Orphan Philosophy

Eugen Rosenstock-Huessy’s *In the Cross of Reality,* the first volume of his *Sociology*:
“Rene Descartes’ mother died shortly after childbirth. . . . He never found relief from the formal strictness prevalent among grown men, with its presumption of standing by one’s given world. Prematurely, this child had no choice but to take a stand. But where no mother’s lap exists . . . the motherless child must try as calmly and imperturbably as possible to learn to stand” (281-2). Later he calls the Cogito a “deep sigh” from a man characterized by the “boyish seriousness of the unprotected, seeking safety in his thought so that he will not be laughed at” (287).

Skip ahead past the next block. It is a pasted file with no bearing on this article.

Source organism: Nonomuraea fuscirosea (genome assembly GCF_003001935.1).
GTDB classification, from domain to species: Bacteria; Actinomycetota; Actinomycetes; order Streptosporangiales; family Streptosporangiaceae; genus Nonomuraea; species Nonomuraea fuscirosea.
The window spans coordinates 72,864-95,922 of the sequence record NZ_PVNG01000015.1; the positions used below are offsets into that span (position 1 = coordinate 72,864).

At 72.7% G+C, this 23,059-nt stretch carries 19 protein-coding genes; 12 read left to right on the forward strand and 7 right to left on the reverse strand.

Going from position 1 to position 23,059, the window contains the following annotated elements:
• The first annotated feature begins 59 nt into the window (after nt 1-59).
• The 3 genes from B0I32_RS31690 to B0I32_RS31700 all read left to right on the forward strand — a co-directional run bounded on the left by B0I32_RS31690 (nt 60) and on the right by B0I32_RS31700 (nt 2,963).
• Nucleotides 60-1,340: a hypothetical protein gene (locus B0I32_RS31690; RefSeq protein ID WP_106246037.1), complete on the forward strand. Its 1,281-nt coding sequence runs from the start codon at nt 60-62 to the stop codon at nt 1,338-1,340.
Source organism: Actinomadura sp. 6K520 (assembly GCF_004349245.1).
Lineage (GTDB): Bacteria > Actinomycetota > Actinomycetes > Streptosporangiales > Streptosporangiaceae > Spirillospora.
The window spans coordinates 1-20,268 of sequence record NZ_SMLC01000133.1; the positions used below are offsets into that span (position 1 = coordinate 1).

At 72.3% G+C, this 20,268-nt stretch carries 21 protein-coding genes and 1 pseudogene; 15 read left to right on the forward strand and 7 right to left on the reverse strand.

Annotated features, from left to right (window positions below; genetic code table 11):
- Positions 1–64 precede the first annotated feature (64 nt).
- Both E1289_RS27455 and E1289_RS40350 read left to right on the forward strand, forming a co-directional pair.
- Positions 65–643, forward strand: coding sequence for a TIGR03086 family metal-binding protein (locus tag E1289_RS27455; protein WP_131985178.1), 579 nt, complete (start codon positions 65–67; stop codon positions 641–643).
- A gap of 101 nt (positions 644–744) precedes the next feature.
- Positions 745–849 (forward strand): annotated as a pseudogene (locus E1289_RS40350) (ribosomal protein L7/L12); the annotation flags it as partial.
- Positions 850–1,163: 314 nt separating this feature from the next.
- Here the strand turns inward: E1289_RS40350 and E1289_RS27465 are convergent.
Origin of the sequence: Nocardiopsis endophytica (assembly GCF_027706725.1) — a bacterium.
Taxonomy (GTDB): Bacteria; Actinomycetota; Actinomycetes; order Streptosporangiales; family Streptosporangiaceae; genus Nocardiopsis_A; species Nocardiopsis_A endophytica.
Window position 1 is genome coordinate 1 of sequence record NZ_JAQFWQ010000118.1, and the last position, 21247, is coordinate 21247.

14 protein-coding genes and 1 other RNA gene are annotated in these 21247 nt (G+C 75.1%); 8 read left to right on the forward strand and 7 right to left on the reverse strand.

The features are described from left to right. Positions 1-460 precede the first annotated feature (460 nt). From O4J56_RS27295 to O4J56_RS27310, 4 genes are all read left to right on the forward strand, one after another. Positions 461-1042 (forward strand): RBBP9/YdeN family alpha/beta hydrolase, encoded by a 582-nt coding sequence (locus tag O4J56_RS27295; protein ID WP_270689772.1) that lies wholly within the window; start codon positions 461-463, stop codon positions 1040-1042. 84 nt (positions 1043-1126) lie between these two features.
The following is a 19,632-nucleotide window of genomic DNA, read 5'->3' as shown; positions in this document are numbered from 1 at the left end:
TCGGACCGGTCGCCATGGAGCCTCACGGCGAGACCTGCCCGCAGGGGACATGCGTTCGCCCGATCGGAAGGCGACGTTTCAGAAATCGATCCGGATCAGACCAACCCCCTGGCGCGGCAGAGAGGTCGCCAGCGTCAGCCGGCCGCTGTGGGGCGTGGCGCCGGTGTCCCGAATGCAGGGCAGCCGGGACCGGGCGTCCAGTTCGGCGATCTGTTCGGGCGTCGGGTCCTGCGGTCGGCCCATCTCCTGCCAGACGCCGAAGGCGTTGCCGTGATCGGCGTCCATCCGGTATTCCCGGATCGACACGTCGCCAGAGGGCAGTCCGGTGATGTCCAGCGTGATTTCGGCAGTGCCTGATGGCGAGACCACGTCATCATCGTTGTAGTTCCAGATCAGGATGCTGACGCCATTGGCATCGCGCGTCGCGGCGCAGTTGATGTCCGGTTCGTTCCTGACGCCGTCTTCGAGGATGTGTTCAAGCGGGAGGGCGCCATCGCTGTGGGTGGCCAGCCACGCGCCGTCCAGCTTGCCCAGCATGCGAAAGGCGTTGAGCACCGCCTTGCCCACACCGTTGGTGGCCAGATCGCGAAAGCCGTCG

Rosenstock-Huessy is contrasting Descartes to Nietzsche, whose father died when he was 5.
He thinks this two form the bookends of modern philosophy, from motherless Cartesianism to fatherless nihilism.
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